By now, you’ve probably read about the balloon test conducted by Wetland Studies and Solutions, Inc. for the proposed Amazon data center on Blackwell Road last Thursday, Sept. 15. If you had to travel to/from Warrenton on U.S. Route 17 or 15/29 Business or were at a number of different locations in Town you might have even seen the balloons themselves.
Here are photos/renderings of what we saw that day:
See all of the photos captured that day >>
The balloons may have been placed at the corners of the proposed 220,000-square-foot and 37-foot-high Amazon data center, but as you can see in the drone shot, two of the four balloons were quite close to each other. So it’s not clear whether that was true or not. While the balloon locations are a good starting point for determining the visual impact of the proposed data center, we should all be aware that they do not provide the full picture.
For instance, Amazon’s latest submission to the Town on September 9 failed to provide details on how the height of the balloon test was determined. Thus, we’re not sure if the height of the balloons accurately reflected all building elements that were detailed in that same submission. Amazon’s architects indicated that with the inclusion of a parapet wall (an extension of the wall at the edge of a roof) and other rooftop equipment, the tallest point of the building could reach just under 57 feet — 20 ft above the height of the building itself. It’s unclear if the balloons were at a height closer to 37 or 57 feet.
Additionally, the four balloons cover just a tiny fraction of the surface area of the proposed 220,00- square-foot building — only the outer corners of what would be filled in by the building — and the location of each of the balloons was influenced by the wind that day.
Most importantly, the balloon test did not include the removal of trees as proposed in the Tree Study prepared by Amazon’s representatives and included in the September 9 submission (see page 13) that shows substantial tree removal, particularly at the northern and western edges of the property, some of the most visible portions of the site to adjacent neighborhoods and Rt. 17.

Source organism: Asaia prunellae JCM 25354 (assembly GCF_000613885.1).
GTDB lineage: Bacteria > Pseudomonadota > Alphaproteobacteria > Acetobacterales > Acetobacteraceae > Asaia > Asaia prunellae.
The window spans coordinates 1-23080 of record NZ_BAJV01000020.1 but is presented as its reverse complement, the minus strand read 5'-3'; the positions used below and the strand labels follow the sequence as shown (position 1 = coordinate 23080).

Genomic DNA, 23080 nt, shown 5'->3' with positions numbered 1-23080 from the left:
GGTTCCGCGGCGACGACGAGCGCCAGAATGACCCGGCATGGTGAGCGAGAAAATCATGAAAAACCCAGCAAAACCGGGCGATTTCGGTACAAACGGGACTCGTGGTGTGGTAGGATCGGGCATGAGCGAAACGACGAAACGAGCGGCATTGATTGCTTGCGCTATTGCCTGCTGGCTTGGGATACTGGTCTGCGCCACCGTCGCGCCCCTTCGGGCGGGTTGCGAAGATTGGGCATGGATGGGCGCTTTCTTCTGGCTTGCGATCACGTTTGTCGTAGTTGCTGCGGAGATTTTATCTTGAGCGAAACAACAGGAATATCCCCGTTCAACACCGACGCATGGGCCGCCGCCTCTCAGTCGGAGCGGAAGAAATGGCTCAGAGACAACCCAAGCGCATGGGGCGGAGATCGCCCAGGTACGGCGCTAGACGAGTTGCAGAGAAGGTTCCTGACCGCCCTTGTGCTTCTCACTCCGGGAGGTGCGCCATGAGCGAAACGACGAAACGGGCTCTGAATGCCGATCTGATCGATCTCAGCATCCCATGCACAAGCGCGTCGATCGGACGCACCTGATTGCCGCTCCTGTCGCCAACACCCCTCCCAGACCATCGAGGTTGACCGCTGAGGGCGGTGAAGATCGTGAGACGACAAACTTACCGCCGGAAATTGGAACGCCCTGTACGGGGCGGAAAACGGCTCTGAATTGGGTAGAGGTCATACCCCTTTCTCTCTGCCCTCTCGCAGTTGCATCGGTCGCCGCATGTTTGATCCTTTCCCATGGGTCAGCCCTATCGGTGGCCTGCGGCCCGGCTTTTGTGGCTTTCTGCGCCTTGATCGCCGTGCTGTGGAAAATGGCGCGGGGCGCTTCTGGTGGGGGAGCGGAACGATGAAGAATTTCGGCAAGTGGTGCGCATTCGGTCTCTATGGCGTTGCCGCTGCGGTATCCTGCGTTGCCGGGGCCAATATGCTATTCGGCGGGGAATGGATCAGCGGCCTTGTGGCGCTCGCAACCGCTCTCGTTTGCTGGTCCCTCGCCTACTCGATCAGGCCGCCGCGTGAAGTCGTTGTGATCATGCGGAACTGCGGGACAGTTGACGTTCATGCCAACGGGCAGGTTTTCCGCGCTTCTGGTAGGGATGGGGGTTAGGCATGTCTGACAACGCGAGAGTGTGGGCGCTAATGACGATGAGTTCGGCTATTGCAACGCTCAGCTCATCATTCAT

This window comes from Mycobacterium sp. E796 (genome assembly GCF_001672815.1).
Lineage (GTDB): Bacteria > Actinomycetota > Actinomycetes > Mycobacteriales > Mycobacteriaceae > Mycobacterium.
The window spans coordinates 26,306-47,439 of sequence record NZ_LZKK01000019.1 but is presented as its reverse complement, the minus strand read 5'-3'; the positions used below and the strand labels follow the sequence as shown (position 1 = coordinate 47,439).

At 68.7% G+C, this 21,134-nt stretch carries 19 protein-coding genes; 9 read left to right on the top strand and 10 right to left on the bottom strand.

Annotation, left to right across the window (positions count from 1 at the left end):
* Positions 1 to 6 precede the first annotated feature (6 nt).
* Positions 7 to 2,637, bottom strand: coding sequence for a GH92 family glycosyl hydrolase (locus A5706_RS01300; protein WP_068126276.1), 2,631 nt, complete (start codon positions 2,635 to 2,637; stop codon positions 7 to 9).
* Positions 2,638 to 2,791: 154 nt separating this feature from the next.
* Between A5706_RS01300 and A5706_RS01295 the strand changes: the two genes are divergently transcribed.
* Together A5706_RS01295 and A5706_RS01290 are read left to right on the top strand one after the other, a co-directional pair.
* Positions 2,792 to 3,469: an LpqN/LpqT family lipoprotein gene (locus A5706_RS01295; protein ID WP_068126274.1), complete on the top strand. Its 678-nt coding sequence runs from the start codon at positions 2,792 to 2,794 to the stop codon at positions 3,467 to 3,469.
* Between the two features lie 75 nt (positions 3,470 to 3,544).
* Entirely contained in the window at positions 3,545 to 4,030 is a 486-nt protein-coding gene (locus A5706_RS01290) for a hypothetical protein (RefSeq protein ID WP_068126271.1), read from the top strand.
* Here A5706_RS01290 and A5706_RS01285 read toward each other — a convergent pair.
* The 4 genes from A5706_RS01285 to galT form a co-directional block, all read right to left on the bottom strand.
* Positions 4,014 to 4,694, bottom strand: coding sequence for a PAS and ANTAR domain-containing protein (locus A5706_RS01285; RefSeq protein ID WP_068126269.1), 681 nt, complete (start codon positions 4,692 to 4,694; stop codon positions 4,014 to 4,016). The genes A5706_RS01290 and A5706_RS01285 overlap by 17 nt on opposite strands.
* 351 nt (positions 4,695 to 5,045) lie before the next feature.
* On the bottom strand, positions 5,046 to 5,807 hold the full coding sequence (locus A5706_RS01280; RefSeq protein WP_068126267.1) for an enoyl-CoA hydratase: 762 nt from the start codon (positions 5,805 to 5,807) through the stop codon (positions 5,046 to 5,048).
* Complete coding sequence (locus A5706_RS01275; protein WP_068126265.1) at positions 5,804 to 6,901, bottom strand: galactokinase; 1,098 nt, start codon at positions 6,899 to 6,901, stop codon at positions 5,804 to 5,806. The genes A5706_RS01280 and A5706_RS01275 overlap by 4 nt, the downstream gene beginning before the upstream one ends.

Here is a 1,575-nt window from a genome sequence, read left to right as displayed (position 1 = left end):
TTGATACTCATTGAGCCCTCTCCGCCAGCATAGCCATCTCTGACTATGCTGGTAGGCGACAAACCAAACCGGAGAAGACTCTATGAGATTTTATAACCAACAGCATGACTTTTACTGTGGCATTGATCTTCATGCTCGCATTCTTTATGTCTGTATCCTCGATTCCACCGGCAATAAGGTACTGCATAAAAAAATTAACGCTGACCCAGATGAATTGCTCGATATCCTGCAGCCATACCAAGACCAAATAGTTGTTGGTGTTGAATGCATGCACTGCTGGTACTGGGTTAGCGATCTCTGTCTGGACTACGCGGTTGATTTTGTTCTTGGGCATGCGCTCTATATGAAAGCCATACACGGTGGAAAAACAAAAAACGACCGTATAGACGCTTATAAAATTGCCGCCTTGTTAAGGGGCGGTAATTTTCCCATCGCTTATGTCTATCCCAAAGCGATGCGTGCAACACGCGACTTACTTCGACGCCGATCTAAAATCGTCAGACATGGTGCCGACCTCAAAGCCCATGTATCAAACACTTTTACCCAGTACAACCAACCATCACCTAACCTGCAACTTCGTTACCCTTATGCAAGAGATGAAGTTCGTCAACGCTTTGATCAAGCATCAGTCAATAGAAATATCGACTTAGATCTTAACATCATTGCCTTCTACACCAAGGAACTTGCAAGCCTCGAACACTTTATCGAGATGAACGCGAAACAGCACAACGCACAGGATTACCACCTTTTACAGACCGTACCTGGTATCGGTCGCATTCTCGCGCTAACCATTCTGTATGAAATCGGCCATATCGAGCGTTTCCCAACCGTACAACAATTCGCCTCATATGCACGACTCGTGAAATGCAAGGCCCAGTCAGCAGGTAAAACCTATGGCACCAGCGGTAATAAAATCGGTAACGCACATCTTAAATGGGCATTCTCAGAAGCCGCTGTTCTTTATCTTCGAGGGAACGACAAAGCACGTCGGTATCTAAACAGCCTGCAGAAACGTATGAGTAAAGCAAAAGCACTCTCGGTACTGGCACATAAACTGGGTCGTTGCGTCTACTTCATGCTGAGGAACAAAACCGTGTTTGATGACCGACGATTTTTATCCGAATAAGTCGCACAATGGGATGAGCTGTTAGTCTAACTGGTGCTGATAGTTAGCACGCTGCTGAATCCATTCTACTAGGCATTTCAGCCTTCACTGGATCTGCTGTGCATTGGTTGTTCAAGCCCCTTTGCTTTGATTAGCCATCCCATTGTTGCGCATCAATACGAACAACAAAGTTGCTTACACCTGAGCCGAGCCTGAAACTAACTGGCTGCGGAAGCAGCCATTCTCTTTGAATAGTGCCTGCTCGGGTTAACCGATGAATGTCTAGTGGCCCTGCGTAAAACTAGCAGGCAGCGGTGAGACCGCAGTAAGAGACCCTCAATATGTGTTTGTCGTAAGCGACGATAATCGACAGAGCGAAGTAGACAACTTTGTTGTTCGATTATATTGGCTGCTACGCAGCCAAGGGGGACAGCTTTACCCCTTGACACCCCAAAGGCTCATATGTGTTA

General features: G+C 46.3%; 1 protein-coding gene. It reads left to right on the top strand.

Despite these limitations, the balloons were still visible from a number of different vantage points in Town. We prepared a viewshed analysis of the 37-foot data center building and presented this map to the community at our August 10 Town Hall. The analysis utilizes LiDAR data that encompasses current groundcover and topography to predict how visible the 37-foot elevation of the building would be within a 3-mile x 3-mile square.
As we predicted, the balloons were visible from many of the areas we highlighted in red on our viewshed map, confirming the accuracy of our analysis. Again, it’s likely that the visual impacts are understated given the limitations of the balloon test.
This new information is all the more reason residents should come out and voice their concerns about the detriment this proposal will have on quality of life in the Town and County, including visual impacts of the data center on Warrenton’s gateway, numerous locations in Town, and the rural character that draws visitors and residents alike to this area.
Finally, the coalition, Citizens for Fauquier County, Protect Fauquier, and PEC, plan to hold another town hall on October 26 at the Highland School.
The Amazon Data Centers: Myths and Realities
Highland School Auditorium
597 Broadview Avenue, Warrenton, Virginia 20186
October 26, 2022 @ 7 – 9 p.m.
Come out to learn more about the Amazon data center proposals and the impact they could have on the Town of Warrenton and the County! We’ll also be sharing the actions you can take to oppose this proposal as we get closer to the Planning Commission’s decision.
Please don’t hesitate to reach out to PEC’s Fauquier Field Representative, Kevin Kask, with your thoughts or questions. He can be reached at email@example.com and (540) 347-2334 ext. 7046.